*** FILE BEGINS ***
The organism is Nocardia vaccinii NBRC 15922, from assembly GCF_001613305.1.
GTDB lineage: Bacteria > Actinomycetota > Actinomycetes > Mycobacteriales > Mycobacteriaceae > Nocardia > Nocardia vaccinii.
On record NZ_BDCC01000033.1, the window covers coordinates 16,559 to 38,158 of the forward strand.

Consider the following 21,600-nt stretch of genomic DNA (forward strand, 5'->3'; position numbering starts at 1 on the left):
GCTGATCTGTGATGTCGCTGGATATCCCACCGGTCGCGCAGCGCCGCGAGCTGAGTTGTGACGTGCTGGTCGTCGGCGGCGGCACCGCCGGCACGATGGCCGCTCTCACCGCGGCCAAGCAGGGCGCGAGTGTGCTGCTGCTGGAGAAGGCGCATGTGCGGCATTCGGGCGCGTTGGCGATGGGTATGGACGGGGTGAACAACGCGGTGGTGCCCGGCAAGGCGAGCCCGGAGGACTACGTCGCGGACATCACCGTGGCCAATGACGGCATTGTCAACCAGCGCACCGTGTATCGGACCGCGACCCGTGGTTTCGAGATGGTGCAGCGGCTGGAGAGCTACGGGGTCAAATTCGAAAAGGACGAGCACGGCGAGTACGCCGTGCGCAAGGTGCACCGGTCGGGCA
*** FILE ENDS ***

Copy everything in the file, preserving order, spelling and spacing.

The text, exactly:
The organism is Nocardia vaccinii NBRC 15922, from assembly GCF_001613305.1.
GTDB lineage: Bacteria > Actinomycetota > Actinomycetes > Mycobacteriales > Mycobacteriaceae > Nocardia > Nocardia vaccinii.
On record NZ_BDCC01000033.1, the window covers coordinates 16,559 to 38,158 of the forward strand.

Consider the following 21,600-nt stretch of genomic DNA (forward strand, 5'->3'; position numbering starts at 1 on the left):
GCTGATCTGTGATGTCGCTGGATATCCCACCGGTCGCGCAGCGCCGCGAGCTGAGTTGTGACGTGCTGGTCGTCGGCGGCGGCACCGCCGGCACGATGGCCGCTCTCACCGCGGCCAAGCAGGGCGCGAGTGTGCTGCTGCTGGAGAAGGCGCATGTGCGGCATTCGGGCGCGTTGGCGATGGGTATGGACGGGGTGAACAACGCGGTGGTGCCCGGCAAGGCGAGCCCGGAGGACTACGTCGCGGACATCACCGTGGCCAATGACGGCATTGTCAACCAGCGCACCGTGTATCGGACCGCGACCCGTGGTTTCGAGATGGTGCAGCGGCTGGAGAGCTACGGGGTCAAATTCGAAAAGGACGAGCACGGCGAGTACGCCGTGCGCAAGGTGCACCGGTCGGGCA